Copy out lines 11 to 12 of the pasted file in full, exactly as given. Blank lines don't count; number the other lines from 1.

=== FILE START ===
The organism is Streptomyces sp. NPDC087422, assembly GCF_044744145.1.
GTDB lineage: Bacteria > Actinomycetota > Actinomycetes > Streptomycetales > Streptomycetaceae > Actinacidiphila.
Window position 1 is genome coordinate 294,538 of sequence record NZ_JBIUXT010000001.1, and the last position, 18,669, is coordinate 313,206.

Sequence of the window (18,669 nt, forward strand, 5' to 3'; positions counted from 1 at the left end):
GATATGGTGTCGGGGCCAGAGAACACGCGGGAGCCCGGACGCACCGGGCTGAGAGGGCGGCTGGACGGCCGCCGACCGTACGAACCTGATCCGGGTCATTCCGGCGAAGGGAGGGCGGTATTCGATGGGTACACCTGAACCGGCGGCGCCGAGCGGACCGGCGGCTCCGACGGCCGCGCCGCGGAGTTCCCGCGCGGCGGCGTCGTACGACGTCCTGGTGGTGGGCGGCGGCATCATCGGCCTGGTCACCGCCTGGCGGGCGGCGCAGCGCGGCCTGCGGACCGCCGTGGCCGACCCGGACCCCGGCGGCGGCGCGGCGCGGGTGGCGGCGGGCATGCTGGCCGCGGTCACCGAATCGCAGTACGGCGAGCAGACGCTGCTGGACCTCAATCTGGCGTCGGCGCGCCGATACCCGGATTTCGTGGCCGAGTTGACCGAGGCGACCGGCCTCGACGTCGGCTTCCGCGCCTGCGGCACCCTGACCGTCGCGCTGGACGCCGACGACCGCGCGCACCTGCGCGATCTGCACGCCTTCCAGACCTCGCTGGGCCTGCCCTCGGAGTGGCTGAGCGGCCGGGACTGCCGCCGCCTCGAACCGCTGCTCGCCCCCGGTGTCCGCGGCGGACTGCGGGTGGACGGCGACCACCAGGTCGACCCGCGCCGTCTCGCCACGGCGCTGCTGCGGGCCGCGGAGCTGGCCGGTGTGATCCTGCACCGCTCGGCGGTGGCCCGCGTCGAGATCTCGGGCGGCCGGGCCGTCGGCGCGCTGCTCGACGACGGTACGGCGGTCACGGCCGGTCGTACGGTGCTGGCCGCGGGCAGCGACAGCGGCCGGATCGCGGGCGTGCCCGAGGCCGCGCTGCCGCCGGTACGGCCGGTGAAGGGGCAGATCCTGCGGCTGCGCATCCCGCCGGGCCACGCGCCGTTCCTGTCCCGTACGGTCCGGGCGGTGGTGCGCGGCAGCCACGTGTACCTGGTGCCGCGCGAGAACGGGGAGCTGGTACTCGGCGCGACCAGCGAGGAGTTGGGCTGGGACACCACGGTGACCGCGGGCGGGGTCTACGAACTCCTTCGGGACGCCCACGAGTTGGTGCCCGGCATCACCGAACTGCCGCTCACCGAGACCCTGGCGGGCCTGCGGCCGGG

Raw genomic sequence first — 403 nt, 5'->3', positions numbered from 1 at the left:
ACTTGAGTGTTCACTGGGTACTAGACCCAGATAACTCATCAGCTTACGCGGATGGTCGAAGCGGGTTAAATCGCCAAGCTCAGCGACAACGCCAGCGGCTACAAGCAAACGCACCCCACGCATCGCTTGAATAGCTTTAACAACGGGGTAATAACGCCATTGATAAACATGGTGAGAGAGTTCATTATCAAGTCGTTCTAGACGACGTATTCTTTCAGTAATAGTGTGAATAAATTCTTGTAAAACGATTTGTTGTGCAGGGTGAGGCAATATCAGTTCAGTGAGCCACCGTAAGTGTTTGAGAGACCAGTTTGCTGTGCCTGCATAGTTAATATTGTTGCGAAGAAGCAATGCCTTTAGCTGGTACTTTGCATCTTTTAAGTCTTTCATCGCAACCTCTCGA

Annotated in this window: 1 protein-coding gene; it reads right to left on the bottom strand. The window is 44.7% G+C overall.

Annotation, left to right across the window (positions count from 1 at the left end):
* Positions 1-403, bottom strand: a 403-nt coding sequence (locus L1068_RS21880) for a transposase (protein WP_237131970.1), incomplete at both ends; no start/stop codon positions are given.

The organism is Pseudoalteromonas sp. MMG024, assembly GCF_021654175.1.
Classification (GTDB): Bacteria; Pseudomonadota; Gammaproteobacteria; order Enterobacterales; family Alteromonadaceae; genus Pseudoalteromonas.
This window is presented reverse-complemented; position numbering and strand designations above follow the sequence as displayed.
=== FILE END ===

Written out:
The organism is Pseudoalteromonas sp. MMG024, assembly GCF_021654175.1.
Classification (GTDB): Bacteria; Pseudomonadota; Gammaproteobacteria; order Enterobacterales; family Alteromonadaceae; genus Pseudoalteromonas.